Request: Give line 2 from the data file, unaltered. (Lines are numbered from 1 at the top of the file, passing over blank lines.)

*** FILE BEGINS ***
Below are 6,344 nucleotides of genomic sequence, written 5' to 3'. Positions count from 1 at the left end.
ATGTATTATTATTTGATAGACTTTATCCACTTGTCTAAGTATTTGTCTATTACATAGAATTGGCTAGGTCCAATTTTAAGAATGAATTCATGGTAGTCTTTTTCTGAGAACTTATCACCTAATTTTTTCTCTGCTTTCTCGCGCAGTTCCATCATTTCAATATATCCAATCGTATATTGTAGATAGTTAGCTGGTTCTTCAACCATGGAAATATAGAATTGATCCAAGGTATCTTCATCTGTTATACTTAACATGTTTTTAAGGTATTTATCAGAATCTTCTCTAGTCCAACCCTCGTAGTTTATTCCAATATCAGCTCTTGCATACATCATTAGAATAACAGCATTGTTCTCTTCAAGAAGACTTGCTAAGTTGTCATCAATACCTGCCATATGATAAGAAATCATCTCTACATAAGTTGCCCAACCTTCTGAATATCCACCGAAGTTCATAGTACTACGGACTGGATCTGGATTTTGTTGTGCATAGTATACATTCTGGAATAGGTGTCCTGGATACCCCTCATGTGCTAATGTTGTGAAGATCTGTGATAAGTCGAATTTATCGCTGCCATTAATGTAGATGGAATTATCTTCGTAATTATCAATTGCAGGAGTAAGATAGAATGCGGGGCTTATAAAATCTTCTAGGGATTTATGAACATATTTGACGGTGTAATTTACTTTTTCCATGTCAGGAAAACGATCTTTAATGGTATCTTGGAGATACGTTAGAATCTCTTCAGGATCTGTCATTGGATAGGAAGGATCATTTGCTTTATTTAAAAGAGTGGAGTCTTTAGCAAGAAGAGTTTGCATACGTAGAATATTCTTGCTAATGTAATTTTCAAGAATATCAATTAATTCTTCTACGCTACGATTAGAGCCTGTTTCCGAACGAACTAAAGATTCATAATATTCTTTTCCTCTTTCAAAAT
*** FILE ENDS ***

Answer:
ATGTATTATTATTTGATAGACTTTATCCACTTGTCTAAGTATTTGTCTATTACATAGAATTGGCTAGGTCCAATTTTAAGAATGAATTCATGGTAGTCTTTTTCTGAGAACTTATCACCTAATTTTTTCTCTGCTTTCTCGCGCAGTTCCATCATTTCAATATATCCAATCGTATATTGTAGATAGTTAGCTGGTTCTTCAACCATGGAAATATAGAATTGATCCAAGGTATCTTCATCTGTTATACTTAACATGTTTTTAAGGTATTTATCAGAATCTTCTCTAGTCCAACCCTCGTAGTTTATTCCAATATCAGCTCTTGCATACATCATTAGAATAACAGCATTGTTCTCTTCAAGAAGACTTGCTAAGTTGTCATCAATACCTGCCATATGATAAGAAATCATCTCTACATAAGTTGCCCAACCTTCTGAATATCCACCGAAGTTCATAGTACTACGGACTGGATCTGGATTTTGTTGTGCATAGTATACATTCTGGAATAGGTGTCCTGGATACCCCTCATGTGCTAATGTTGTGAAGATCTGTGATAAGTCGAATTTATCGCTGCCATTAATGTAGATGGAATTATCTTCGTAATTATCAATTGCAGGAGTAAGATAGAATGCGGGGCTTATAAAATCTTCTAGGGATTTATGAACATATTTGACGGTGTAATTTACTTTTTCCATGTCAGGAAAACGATCTTTAATGGTATCTTGGAGATACGTTAGAATCTCTTCAGGATCTGTCATTGGATAGGAAGGATCATTTGCTTTATTTAAAAGAGTGGAGTCTTTAGCAAGAAGAGTTTGCATACGTAGAATATTCTTGCTAATGTAATTTTCAAGAATATCAATTAATTCTTCTACGCTACGATTAGAGCCTGTTTCCGAACGAACTAAAGATTCATAATATTCTTTTCCTCTTTCAAAAT